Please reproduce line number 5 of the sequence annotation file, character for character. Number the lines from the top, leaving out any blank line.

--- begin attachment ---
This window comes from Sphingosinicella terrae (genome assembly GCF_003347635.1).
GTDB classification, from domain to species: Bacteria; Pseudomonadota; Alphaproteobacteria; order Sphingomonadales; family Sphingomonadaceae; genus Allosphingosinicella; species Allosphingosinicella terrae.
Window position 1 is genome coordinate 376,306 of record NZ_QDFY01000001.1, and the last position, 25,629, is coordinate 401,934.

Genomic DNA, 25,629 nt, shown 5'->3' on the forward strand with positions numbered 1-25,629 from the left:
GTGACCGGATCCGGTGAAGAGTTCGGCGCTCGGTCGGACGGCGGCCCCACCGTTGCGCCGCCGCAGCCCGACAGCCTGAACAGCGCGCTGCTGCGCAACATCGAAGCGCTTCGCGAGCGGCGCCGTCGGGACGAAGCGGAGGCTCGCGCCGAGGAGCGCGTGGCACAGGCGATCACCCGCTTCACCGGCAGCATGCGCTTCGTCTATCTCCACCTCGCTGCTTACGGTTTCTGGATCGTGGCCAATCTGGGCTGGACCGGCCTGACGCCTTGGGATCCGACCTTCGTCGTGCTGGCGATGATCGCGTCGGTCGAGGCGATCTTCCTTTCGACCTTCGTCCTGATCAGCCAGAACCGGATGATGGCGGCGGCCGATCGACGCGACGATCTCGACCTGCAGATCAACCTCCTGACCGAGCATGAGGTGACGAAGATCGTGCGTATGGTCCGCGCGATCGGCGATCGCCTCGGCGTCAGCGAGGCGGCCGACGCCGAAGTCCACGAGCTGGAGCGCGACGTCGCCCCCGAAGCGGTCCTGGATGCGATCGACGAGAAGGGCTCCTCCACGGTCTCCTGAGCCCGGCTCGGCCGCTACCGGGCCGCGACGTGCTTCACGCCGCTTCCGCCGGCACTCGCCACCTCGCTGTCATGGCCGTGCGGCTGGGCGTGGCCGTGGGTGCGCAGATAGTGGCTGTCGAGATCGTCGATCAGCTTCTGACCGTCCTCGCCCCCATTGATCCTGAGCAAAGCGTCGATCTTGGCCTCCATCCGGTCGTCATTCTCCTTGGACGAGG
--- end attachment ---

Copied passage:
GTGACCGGATCCGGTGAAGAGTTCGGCGCTCGGTCGGACGGCGGCCCCACCGTTGCGCCGCCGCAGCCCGACAGCCTGAACAGCGCGCTGCTGCGCAACATCGAAGCGCTTCGCGAGCGGCGCCGTCGGGACGAAGCGGAGGCTCGCGCCGAGGAGCGCGTGGCACAGGCGATCACCCGCTTCACCGGCAGCATGCGCTTCGTCTATCTCCACCTCGCTGCTTACGGTTTCTGGATCGTGGCCAATCTGGGCTGGACCGGCCTGACGCCTTGGGATCCGACCTTCGTCGTGCTGGCGATGATCGCGTCGGTCGAGGCGATCTTCCTTTCGACCTTCGTCCTGATCAGCCAGAACCGGATGATGGCGGCGGCCGATCGACGCGACGATCTCGACCTGCAGATCAACCTCCTGACCGAGCATGAGGTGACGAAGATCGTGCGTATGGTCCGCGCGATCGGCGATCGCCTCGGCGTCAGCGAGGCGGCCGACGCCGAAGTCCACGAGCTGGAGCGCGACGTCGCCCCCGAAGCGGTCCTGGATGCGATCGACGAGAAGGGCTCCTCCACGGTCTCCTGAGCCCGGCTCGGCCGCTACCGGGCCGCGACGTGCTTCACGCCGCTTCCGCCGGCACTCGCCACCTCGCTGTCATGGCCGTGCGGCTGGGCGTGGCCGTGGGTGCGCAGATAGTGGCTGTCGAGATCGTCGATCAGCTTCTGACCGTCCTCGCCCCCATTGATCCTGAGCAAAGCGTCGATCTTGGCCTCCATCCGGTCGTCATTCTCCTTGGACGAGG